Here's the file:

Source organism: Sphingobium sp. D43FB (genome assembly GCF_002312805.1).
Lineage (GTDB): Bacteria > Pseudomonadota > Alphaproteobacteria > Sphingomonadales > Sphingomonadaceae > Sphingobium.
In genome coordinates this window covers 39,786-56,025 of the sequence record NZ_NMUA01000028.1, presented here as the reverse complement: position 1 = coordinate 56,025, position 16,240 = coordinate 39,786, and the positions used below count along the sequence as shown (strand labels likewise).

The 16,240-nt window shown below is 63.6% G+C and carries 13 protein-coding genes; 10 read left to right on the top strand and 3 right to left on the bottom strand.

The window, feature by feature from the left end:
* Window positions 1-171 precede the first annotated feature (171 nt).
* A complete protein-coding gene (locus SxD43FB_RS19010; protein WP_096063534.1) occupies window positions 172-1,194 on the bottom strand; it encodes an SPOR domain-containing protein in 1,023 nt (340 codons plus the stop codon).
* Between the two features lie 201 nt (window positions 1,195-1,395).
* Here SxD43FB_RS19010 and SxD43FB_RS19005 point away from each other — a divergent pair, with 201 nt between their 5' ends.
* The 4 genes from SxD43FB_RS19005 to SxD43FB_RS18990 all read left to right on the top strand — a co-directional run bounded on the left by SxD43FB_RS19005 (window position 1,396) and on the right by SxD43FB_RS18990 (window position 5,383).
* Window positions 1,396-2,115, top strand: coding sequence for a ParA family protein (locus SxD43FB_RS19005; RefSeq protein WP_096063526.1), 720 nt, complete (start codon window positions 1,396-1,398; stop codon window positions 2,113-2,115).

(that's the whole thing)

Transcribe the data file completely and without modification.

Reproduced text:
Source organism: Sphingobium sp. D43FB (genome assembly GCF_002312805.1).
Lineage (GTDB): Bacteria > Pseudomonadota > Alphaproteobacteria > Sphingomonadales > Sphingomonadaceae > Sphingobium.
In genome coordinates this window covers 39,786-56,025 of the sequence record NZ_NMUA01000028.1, presented here as the reverse complement: position 1 = coordinate 56,025, position 16,240 = coordinate 39,786, and the positions used below count along the sequence as shown (strand labels likewise).

The 16,240-nt window shown below is 63.6% G+C and carries 13 protein-coding genes; 10 read left to right on the top strand and 3 right to left on the bottom strand.

The window, feature by feature from the left end:
* Window positions 1-171 precede the first annotated feature (171 nt).
* A complete protein-coding gene (locus SxD43FB_RS19010; protein WP_096063534.1) occupies window positions 172-1,194 on the bottom strand; it encodes an SPOR domain-containing protein in 1,023 nt (340 codons plus the stop codon).
* Between the two features lie 201 nt (window positions 1,195-1,395).
* Here SxD43FB_RS19010 and SxD43FB_RS19005 point away from each other — a divergent pair, with 201 nt between their 5' ends.
* The 4 genes from SxD43FB_RS19005 to SxD43FB_RS18990 all read left to right on the top strand — a co-directional run bounded on the left by SxD43FB_RS19005 (window position 1,396) and on the right by SxD43FB_RS18990 (window position 5,383).
* Window positions 1,396-2,115, top strand: coding sequence for a ParA family protein (locus SxD43FB_RS19005; RefSeq protein WP_096063526.1), 720 nt, complete (start codon window positions 1,396-1,398; stop codon window positions 2,113-2,115).